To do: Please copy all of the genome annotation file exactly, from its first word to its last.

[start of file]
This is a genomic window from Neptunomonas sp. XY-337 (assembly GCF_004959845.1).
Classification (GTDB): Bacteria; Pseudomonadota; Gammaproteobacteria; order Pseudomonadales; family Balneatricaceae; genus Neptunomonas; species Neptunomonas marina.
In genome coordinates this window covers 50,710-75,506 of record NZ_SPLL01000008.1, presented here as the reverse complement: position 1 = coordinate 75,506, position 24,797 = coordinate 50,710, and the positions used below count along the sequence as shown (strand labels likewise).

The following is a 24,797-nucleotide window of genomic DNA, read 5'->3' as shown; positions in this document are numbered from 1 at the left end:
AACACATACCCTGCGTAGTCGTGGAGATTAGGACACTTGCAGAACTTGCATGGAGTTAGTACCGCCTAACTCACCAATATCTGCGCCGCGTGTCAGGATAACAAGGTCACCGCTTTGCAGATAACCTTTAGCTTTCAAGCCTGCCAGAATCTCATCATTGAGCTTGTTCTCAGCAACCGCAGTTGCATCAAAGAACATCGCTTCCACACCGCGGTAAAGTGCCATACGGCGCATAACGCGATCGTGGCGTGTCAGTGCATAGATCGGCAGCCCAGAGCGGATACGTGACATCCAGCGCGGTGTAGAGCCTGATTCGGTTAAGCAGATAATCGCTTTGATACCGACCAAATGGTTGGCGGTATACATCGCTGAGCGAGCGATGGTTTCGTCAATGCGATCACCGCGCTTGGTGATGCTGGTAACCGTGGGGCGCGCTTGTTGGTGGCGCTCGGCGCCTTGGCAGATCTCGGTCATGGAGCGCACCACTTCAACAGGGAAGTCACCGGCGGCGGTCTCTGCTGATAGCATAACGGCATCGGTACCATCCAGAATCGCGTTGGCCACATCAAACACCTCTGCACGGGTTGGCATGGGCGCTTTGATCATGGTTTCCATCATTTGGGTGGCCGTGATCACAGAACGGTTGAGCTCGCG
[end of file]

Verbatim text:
This is a genomic window from Neptunomonas sp. XY-337 (assembly GCF_004959845.1).
Classification (GTDB): Bacteria; Pseudomonadota; Gammaproteobacteria; order Pseudomonadales; family Balneatricaceae; genus Neptunomonas; species Neptunomonas marina.
In genome coordinates this window covers 50,710-75,506 of record NZ_SPLL01000008.1, presented here as the reverse complement: position 1 = coordinate 75,506, position 24,797 = coordinate 50,710, and the positions used below count along the sequence as shown (strand labels likewise).

The following is a 24,797-nucleotide window of genomic DNA, read 5'->3' as shown; positions in this document are numbered from 1 at the left end:
AACACATACCCTGCGTAGTCGTGGAGATTAGGACACTTGCAGAACTTGCATGGAGTTAGTACCGCCTAACTCACCAATATCTGCGCCGCGTGTCAGGATAACAAGGTCACCGCTTTGCAGATAACCTTTAGCTTTCAAGCCTGCCAGAATCTCATCATTGAGCTTGTTCTCAGCAACCGCAGTTGCATCAAAGAACATCGCTTCCACACCGCGGTAAAGTGCCATACGGCGCATAACGCGATCGTGGCGTGTCAGTGCATAGATCGGCAGCCCAGAGCGGATACGTGACATCCAGCGCGGTGTAGAGCCTGATTCGGTTAAGCAGATAATCGCTTTGATACCGACCAAATGGTTGGCGGTATACATCGCTGAGCGAGCGATGGTTTCGTCAATGCGATCACCGCGCTTGGTGATGCTGGTAACCGTGGGGCGCGCTTGTTGGTGGCGCTCGGCGCCTTGGCAGATCTCGGTCATGGAGCGCACCACTTCAACAGGGAAGTCACCGGCGGCGGTCTCTGCTGATAGCATAACGGCATCGGTACCATCCAGAATCGCGTTGGCCACATCAAACACCTCTGCACGGGTTGGCATGGGCGCTTTGATCATGGTTTCCATCATTTGGGTGGCCGTGATCACAGAACGGTTGAGCTCGCG